The requisite and sole valid form of baptism is: "I baptize thee (or This person is baptized) in the name of the Father and of the Son and of the Holy Ghost." This was the form given by Christ to His Disciples in the twenty-eighth chapter of St. Matthew's Gospel, as far, at least, as there is question of the invocation of the separate Persons of the Trinity and the expression of the nature of the action performed. For the Latin usage: "I baptize thee", etc., we have the authority of the Council of Trent (Sess. VII, can. iv) and of the Council of Florence in the Decree of Union. In addition we have the constant practice of the whole Western Church. The Latins also recognize as valid the form used by the Greeks: "This servant of Christ is baptized", etc. The Florentine decree acknowledges the validity of this form and it is moreover recognized by the Bull of Leo X, "Accepimus nuper", and of Clement VII, "Provisionis nostrae." Substantially, the Latin and Greek forms are the same, and the Latin Church has never rebaptized Orientals on their return to unity. At one time some Western theologians disputed the Greek form, because they doubted the validity of the imperative or deprecatory formula: "Let this person be baptized" (baptizetur ). As a matter of fact, however, the Greeks use the indicative, or enuntiative, formula: "This person is baptized" (baptizetai, baptizetur ). This is unquestionable from their Euchologies, and from the testimony of Arcudius (apud Cat., tit. ii, cap. i), of Goar (Rit. Græc. Illust.), of Martene (De Ant. Eccl. Rit., I) and of the theological compendium of the schismatical Russians (St. Petersburg, 1799). It is true that in the decree for the Armenians, Pope Eugene IV uses baptizetur , according to the ordinary version of this decree, but Labbe, in his edition of the Council of Florence seems to consider it a corrupt reading, for in the margin he prints baptizatur. It has been suggested by Goar that the resemblance between baptizetai and baptizetur is responsible for the mistake. The correct translation is, of course, baptizatur .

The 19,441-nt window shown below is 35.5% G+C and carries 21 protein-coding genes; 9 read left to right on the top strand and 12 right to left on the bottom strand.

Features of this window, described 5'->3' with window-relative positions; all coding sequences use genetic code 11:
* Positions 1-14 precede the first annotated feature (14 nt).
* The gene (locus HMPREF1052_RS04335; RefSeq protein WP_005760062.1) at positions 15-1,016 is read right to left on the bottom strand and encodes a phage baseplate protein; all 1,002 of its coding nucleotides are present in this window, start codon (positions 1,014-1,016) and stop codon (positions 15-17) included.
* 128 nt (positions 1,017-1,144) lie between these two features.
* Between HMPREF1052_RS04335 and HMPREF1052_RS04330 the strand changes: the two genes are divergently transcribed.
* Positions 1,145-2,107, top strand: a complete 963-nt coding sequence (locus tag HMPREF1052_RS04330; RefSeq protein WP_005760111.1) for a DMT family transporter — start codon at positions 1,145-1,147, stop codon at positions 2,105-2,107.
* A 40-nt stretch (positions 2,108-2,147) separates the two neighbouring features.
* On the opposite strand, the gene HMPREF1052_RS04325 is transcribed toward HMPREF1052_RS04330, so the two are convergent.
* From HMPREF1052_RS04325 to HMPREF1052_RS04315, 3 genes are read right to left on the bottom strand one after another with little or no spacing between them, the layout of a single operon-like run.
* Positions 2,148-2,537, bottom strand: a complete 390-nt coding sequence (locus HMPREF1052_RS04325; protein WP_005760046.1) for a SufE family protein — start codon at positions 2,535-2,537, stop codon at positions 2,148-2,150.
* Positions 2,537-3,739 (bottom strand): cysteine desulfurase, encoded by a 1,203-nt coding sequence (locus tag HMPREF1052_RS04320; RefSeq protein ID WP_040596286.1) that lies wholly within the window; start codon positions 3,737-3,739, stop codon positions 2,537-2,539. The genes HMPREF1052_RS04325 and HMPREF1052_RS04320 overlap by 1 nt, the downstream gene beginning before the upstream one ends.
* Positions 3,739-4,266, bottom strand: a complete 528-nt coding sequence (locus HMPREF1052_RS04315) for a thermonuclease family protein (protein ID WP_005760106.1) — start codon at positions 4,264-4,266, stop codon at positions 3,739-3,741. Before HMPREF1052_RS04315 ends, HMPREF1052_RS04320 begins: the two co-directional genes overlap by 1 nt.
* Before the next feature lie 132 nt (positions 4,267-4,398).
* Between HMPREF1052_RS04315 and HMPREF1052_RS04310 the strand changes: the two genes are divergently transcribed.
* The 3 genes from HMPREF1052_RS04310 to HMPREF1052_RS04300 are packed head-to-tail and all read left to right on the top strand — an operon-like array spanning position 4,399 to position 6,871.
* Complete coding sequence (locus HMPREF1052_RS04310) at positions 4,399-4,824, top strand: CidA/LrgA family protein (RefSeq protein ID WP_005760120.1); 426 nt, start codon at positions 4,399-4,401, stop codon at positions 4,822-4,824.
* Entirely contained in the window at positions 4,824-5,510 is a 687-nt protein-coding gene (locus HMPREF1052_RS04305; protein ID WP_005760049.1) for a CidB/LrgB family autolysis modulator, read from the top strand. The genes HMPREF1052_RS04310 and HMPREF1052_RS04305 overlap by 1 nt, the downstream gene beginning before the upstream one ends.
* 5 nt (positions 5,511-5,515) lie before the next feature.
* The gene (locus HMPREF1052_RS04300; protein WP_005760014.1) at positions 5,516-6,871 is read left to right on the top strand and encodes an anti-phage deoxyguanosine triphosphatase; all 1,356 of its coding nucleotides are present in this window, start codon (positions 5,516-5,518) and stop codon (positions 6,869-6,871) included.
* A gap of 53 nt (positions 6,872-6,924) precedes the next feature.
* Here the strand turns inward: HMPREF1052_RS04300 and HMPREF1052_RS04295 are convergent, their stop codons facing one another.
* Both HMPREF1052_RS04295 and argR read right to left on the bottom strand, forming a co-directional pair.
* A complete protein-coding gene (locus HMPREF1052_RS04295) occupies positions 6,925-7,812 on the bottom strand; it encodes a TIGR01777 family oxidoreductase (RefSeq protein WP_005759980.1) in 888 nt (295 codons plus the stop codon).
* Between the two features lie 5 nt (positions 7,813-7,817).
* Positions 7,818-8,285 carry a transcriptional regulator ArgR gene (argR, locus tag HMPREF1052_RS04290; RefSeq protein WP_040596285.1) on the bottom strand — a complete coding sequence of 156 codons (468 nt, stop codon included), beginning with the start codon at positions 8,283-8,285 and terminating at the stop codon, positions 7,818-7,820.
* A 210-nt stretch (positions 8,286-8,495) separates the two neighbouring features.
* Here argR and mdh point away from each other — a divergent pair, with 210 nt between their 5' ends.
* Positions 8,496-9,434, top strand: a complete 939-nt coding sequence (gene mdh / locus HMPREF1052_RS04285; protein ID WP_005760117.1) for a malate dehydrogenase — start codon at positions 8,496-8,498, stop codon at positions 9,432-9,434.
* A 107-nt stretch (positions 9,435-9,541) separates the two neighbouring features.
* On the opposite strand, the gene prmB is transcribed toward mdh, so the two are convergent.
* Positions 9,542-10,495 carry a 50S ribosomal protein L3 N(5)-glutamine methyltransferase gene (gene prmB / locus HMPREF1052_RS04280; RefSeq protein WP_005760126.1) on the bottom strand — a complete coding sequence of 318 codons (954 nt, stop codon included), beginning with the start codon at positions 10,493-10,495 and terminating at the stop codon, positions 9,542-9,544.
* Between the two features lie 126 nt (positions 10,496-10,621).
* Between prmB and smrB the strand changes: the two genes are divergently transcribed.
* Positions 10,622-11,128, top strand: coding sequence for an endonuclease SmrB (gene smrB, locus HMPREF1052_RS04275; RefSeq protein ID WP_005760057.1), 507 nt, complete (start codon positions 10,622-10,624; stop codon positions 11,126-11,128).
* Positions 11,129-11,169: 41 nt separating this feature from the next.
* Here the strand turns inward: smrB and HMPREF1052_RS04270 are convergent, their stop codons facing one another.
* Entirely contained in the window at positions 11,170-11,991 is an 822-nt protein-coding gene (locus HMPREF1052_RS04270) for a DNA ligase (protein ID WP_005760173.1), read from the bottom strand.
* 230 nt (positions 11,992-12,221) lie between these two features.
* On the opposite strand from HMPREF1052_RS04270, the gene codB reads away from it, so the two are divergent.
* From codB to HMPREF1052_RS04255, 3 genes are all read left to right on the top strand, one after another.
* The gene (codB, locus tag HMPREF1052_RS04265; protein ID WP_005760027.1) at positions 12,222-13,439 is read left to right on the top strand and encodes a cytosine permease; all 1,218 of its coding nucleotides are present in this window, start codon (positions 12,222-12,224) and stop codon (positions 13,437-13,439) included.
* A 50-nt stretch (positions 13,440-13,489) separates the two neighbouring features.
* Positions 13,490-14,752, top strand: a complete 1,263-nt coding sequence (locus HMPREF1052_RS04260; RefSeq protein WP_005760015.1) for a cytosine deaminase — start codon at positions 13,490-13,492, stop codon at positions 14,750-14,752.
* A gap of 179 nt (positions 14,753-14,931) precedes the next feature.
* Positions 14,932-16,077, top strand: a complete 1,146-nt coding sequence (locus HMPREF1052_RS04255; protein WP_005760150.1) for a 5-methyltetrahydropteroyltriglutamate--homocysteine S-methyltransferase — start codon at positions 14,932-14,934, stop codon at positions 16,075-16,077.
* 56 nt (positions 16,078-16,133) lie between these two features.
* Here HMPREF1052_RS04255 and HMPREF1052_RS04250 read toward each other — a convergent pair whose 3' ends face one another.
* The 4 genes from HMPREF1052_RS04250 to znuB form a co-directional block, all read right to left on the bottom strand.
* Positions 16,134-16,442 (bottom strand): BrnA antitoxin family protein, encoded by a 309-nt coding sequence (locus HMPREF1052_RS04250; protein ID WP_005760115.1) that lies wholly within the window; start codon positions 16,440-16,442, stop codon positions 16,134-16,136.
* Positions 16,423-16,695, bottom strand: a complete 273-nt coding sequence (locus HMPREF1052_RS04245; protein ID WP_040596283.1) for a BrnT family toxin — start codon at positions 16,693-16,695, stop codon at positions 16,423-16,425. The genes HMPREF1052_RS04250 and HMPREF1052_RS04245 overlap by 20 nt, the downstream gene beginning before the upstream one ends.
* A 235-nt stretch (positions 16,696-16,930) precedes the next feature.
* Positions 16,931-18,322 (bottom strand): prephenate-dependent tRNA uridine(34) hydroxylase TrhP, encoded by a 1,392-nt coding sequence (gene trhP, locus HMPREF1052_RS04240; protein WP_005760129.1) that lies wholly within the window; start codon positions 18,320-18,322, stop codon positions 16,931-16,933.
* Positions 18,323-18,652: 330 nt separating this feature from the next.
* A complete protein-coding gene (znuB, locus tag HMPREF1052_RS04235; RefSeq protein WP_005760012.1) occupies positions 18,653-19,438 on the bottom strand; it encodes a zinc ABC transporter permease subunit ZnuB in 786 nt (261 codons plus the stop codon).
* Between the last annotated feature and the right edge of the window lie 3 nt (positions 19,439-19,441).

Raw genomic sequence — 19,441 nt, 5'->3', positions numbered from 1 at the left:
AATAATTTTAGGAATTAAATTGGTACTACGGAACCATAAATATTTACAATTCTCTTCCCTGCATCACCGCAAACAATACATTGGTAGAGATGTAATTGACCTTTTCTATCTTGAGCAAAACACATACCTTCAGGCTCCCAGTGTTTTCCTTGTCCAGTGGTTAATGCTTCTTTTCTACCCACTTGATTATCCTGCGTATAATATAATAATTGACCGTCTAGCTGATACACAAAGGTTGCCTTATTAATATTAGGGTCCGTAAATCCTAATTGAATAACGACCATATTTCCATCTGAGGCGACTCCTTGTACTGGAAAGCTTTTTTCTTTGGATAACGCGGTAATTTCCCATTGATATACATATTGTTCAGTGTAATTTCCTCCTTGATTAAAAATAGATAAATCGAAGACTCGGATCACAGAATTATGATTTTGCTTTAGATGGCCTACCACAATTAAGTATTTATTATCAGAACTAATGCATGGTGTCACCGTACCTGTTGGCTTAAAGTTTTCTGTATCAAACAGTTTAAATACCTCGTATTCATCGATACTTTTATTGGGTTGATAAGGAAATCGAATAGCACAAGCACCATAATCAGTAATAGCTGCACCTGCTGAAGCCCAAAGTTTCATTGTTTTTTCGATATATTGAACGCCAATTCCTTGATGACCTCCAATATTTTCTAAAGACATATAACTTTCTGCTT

In administering this sacrament it is absolutely necessary to use the word "baptize" or its equivalent (Alex. VIII, Prop. damn., xxvii), otherwise the ceremony is invalid. This had already been decreed by Alexander III (Cap. Si quis, I, x, De Bapt.), and it is confirmed by the Florentine decree. It has been the constant practice of both the Latin and Greek Churches to make use of words expressing the act performed. St. Thomas (III:66:5) says that since an ablution may be employed for many purposes, it is necessary that in baptism the meaning of the ablution be determined by the words of the form. However, the words: "In the name of the Father", etc., would not be sufficient by themselves to determine the sacramental nature of the ablution. St. Paul (Coloss., iii) exhorts us to do all things in the name of God, and consequently an ablution could be performed in the name of the Trinity to obtain restoration of health. Therefore it is that in the form of this sacrament, the act of baptism must be expressed, and the matter and form be united to leave no doubt of the meaning of the ceremony. In addition to the necessary word "baptize", or its equivalent, it is also obligatory to mention the separate Persons of the Holy Trinity. This is the command of Christ to His Disciples, and as the sacrament has its efficacy from Him Who instituted it, we can not omit anything that He has prescribed. Nothing is more certain than that this has been the general understanding and practice of the Church. Tertullian tells us (De Bapt., xiii): "The law of baptism (tingendi ) has been imposed and the form prescribed: Go, teach the nations, baptizing them in the name of the Father and of the Son and of the Holy Ghost." St. Justin Martyr (Apol., I) testifies to the practice in his time. St. Ambrose (De Myst., IV) declares: "Unless a person has been baptized in the name of the Father and of the Son and of the Holy Ghost, he can not obtain the remission of his sins," St. Cyprian (Ad Jubaian.), rejecting the validity of baptism given in the name of Christ only, affirms that the naming of all the Persons of the Trinity was commanded by the Lord (in plena et adunata Trinitate ). The same is declared by many other primitive writers, as St. Jerome (IV, in Matt.), Origen (De Princ., i, ii), St. Athanasius (Or. iv, Contr. Ar.), St. Augustine (De Bapt., vi, 25). It is not, of course, absolutely necessary that the common names Father, Son, and Holy Ghost be used, provided the Persons be expressed by words that are equivalent or synonymous. But a distinct naming of the Divine Persons is required and the form: "I baptize thee in the name of the Holy Trinity", would be of more than doubtful validity. The singular form "In the name", not "names", is also to be employed, as it expresses the unity of the Divine nature. When, through ignorance, an accidental, not substantial, change has been made in the form (as In nomine patriâ for Patris ), the baptism is to be held valid.